Home teaching week 9
22 June 2020
Hello! It's week 9 of our home teaching programme and, as always, we are here to support students of all age groups and abilities to learn about computing.
If you need something from the lessons explained or clarified, the timings for our live online Q&A sessions can be found on each key stage's homepage.
Key Stage 1
- In this week's fun activity, your child/children will create hand clapping, hand tutting, or hand jive sequences of movements. Children break the sequence of actions down into parts to learn about the concept of decomposition. Children can then link this idea to breaking problems down when creating computer programs such as animations or games.
Key Stage 2
- Scratch Pathway 1 - Our spook-tacular Ghostbusters resource sets you the fiendish task of making your own ghost-catching game in Scratch!
- Scratch Pathway 2 - Learn how to create your own brain training game! In this project, you’ll create a maths quiz game in which the player has 30 seconds to enter as many correct answers as possible.
Key Stage 3
- In our Cybersecurity unit, you will go on a journey of discovery into the techniques that cybercriminals use to steal data, disrupt systems, and infiltrate networks. This week is about understanding the different types of attacks that hackers use, including 'DDoS' and 'Brute Force'.
- Python Programming Pathway 1 - this is a great set of starter resources for teachers wishing to introduce Python into their classrooms. In this week's lesson, you will learn how to make a turtle racing game and use loops to draw the race track!
- Python Programming Pathway 2 - another new set of Python resources that you can use instead of Pathway 1. This week, you’ll design and code your own RPG maze game. The aim of the game is to collect objects and escape from a house, making sure to avoid all the monsters!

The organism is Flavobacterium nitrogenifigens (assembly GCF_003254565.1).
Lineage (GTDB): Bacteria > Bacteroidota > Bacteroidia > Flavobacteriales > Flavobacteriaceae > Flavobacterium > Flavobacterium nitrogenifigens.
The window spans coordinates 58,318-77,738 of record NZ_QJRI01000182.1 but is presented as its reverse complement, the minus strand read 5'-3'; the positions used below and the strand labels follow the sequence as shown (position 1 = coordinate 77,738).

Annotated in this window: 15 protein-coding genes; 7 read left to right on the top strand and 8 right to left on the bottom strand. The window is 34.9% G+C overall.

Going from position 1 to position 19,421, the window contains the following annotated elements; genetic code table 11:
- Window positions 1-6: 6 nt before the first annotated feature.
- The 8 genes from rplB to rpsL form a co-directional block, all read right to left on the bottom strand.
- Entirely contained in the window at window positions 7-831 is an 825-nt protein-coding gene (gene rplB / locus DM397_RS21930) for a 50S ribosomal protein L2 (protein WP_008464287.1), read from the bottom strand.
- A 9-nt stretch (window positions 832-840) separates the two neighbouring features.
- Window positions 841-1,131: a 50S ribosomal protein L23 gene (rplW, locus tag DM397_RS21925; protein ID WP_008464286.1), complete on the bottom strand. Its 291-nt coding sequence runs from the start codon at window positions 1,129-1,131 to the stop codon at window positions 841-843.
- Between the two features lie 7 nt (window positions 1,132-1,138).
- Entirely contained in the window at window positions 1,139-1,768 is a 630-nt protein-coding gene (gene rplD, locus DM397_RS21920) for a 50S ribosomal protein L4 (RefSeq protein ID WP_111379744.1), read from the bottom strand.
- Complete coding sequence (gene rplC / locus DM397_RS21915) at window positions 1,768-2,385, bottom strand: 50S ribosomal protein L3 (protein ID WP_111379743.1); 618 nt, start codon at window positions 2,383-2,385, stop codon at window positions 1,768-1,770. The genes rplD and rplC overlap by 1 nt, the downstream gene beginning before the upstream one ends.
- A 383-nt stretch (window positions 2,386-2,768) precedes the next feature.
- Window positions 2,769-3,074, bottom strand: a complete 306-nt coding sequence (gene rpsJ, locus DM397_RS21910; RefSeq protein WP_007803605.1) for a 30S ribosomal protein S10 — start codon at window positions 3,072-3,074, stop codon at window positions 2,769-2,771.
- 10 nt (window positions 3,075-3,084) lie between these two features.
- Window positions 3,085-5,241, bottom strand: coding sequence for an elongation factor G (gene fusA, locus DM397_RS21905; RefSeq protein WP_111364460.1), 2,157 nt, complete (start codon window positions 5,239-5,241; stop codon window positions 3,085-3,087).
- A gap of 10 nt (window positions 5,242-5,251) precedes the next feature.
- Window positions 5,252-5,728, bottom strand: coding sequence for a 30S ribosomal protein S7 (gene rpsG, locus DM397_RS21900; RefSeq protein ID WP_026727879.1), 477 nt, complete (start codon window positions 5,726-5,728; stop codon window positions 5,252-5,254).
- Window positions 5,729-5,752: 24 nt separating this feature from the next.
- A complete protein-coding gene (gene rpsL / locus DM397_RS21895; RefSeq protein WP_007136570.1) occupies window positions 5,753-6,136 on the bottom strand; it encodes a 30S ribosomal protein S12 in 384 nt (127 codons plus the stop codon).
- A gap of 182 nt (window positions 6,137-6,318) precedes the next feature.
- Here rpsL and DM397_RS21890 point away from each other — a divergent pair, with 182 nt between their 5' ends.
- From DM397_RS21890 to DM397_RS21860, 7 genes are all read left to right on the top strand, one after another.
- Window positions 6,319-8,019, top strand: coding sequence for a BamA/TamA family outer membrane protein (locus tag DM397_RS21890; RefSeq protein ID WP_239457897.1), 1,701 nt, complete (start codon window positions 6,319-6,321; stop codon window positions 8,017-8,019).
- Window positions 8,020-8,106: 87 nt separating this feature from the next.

- Do you want to change the world? Our new Digital Literacy course is a good place to start. In this unit, you will develop a deeper understanding of information technology and digital literacy by using your skills to create a blog post about a real world cause that you are passionate about and would like to gain support for.
- If you missed out on the first run of our phone app project and want another chance to join in, check out our fantastic App Development resource, presented by Ben Garside.
Key Stage 4
- In this week's Networks lesson, you'll explore how data is transferred over Ethernet and WiFi.
- Basics of Python Programming: explore the basics of Python through a weekly online course where you'll learn to code your first program. This week, you will explore selection as a programming construct.
- Algorithms and advanced Python programming: take your Python skills further through a weekly online course. You’ll discover how to break down problems into smaller parts, and then design and apply algorithms to data. This week, you will explore the bubble sort algorithm.
- Maths & Logic in Computer Science: build your understanding of a range of topics, including using logic and mathematical operators in programming, and converting numbers to binary. This week, you'll look at binary numbers including shifts and addition.
- If you are a GCSE student transitioning to A level, get started with the transition topics on our Isaac Computer Science platform! The third lesson in our series is Truth tables for logic circuits. You'll learn what a truth table is, why they're used, and how to design a truth table for a specific scenario.
- Join our Object-Oriented Programming course. This is a super fun course where users can make objects in Python and create their own adventure game!
Key Stage 5
- If you're an A level student, why not join our scheme of work on Number bases and algorithms? It's great way to keep things fresh in your mind for next year. This week's lesson is about floating point numbers. You will learn: how floating point numbers are represented in binary; how to convert a floating point number into denary; how to normalise a floating point number; how to convert a denary number into floating point form; and what we mean by the terms 'overflow' and 'underflow'.
- We are also running our Object-Oriented Programming course again. This is a super fun course where users can make objects in Python and create their own adventure game!